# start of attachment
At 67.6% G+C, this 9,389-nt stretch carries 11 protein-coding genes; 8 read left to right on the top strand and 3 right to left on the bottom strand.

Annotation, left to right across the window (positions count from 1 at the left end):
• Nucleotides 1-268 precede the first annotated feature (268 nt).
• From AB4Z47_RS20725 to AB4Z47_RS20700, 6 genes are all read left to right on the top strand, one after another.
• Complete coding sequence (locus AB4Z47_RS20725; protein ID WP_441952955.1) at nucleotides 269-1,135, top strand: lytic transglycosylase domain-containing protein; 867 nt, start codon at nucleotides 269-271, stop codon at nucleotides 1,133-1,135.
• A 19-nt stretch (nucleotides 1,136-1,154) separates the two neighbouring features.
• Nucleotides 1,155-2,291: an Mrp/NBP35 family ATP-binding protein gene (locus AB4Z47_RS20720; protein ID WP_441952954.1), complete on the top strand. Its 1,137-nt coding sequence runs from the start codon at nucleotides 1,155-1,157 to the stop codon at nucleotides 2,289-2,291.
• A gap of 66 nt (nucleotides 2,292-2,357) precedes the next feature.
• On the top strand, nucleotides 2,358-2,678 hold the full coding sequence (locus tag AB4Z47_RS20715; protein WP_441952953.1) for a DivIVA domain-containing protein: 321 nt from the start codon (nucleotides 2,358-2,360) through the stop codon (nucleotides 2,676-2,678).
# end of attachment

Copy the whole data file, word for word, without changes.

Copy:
At 67.6% G+C, this 9,389-nt stretch carries 11 protein-coding genes; 8 read left to right on the top strand and 3 right to left on the bottom strand.

Annotation, left to right across the window (positions count from 1 at the left end):
• Nucleotides 1-268 precede the first annotated feature (268 nt).
• From AB4Z47_RS20725 to AB4Z47_RS20700, 6 genes are all read left to right on the top strand, one after another.
• Complete coding sequence (locus AB4Z47_RS20725; protein ID WP_441952955.1) at nucleotides 269-1,135, top strand: lytic transglycosylase domain-containing protein; 867 nt, start codon at nucleotides 269-271, stop codon at nucleotides 1,133-1,135.
• A 19-nt stretch (nucleotides 1,136-1,154) separates the two neighbouring features.
• Nucleotides 1,155-2,291: an Mrp/NBP35 family ATP-binding protein gene (locus AB4Z47_RS20720; protein ID WP_441952954.1), complete on the top strand. Its 1,137-nt coding sequence runs from the start codon at nucleotides 1,155-1,157 to the stop codon at nucleotides 2,289-2,291.
• A gap of 66 nt (nucleotides 2,292-2,357) precedes the next feature.
• On the top strand, nucleotides 2,358-2,678 hold the full coding sequence (locus tag AB4Z47_RS20715; protein WP_441952953.1) for a DivIVA domain-containing protein: 321 nt from the start codon (nucleotides 2,358-2,360) through the stop codon (nucleotides 2,676-2,678).